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The transition continues

Central-Eastern Europe between renewal and preservation (1989-1994) (in Italian)

by: Francesco Privitera 
original title: La Transizione Continua - L'Europa Centro-Orientale tra Rinnovamento e Conservazione
published by: A. Longo editore
pp: 160
ISBN: 88-8063-080-6
price: € 14.46

Book's frontpage

The transition from communism to post-communism which occurred in eastern Europe – and in a different way also in western Europe – is turning out to be one of history’s greatest «turning points» and will influence human destiny for some time to come.  
It is from this perspective that some of the most important processes of the political-social, judicial-economic and historic-cultural transformation underway in central-eastern Europe (ie the area politically formed by Hungary, the Czech Republic, Slovakia and Slovenia) have been analyzed in an attempt to focus on the distinctive traits that characterize each region.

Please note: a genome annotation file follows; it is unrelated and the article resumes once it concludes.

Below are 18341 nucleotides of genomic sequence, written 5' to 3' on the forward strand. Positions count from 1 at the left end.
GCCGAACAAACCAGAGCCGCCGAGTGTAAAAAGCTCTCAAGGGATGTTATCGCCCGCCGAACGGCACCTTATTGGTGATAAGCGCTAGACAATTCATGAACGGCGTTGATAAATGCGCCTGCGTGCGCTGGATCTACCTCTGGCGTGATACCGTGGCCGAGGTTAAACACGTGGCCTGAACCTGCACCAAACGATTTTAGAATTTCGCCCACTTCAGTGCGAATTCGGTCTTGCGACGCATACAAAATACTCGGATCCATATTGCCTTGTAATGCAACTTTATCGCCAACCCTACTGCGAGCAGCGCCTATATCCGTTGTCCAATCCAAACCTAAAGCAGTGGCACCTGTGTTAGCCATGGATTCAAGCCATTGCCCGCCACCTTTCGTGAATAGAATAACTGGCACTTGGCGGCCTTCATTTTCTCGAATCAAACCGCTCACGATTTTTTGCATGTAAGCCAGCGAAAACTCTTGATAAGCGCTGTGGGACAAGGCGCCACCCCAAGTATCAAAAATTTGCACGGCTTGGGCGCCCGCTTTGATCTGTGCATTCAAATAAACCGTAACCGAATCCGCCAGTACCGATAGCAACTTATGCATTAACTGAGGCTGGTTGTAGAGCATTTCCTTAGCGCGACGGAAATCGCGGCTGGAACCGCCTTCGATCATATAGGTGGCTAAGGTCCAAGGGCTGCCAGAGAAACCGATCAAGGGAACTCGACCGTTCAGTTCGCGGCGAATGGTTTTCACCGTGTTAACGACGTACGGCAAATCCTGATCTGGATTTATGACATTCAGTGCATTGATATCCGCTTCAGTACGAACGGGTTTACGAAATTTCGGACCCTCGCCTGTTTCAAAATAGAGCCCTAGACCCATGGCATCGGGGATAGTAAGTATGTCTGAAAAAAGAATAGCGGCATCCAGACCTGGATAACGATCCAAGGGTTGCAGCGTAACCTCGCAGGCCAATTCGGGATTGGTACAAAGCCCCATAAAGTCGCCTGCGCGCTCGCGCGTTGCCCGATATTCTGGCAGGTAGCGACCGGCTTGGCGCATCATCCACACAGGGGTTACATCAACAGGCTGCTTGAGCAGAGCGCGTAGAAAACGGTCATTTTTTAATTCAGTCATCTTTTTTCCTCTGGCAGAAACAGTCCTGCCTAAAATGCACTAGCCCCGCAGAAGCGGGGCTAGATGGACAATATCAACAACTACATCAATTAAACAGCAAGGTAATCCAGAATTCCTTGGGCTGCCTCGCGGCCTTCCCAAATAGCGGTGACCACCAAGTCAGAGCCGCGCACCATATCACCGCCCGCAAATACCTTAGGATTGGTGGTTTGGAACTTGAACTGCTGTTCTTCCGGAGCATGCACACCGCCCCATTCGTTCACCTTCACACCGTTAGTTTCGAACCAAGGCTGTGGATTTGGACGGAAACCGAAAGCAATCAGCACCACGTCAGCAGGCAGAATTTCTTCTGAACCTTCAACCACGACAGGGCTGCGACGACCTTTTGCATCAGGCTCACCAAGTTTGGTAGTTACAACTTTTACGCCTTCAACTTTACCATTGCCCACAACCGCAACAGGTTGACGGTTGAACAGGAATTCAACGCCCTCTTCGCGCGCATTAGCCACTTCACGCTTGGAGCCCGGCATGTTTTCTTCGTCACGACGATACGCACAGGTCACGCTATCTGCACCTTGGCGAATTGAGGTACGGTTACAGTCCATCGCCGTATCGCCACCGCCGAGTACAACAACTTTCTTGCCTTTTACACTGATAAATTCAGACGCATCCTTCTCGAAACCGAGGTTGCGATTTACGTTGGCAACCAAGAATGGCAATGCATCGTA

Is this actually a profound change of these societies, or is it just the ruling classes’ adaptation to the need to reorient their economies? What kind of market has actually been introduced in these countries, and how? How has privatization changed the socio-economic order? To what extent was public opinion involved in the transition?  And how are civil societies evolving? What is the link between nationalism and modernization?
What this book offers is a panorama of the «transition» in a part of Europe that is particularly important due to its geographic position as a «bridge» between West and East and which, in spite of many contradictions, has appeared to be able to fully convert to a market economy. However, two important questions remain unanswered: how can the European Union, confronted with a profound cultural crisis triggered by its incapacity to deal with the Yugoslav crisis, encompass countries and peoples from the East it finds hard to consider as culturally European? And what can these countries, formed in the shadow of a «new» nationalism, contribute to European integration?


Table of contents

Preface by Rudolf Rizman


Chapter one
The transition in Hungary: gradualism and reform

Chapter two
The Hungarian economy on the way to the market

Chapter three
Czechoslovakia between transition and disintegration

Chapter four
Transition to the market in Bohemia, Moravia and Slovakia

Chapter five
Slovenia’s escape from the Balkans: aspects of political transition

Chapter six
In search of lost wellbeing: Slovenia on the way to the market

Europe to come: some reflections






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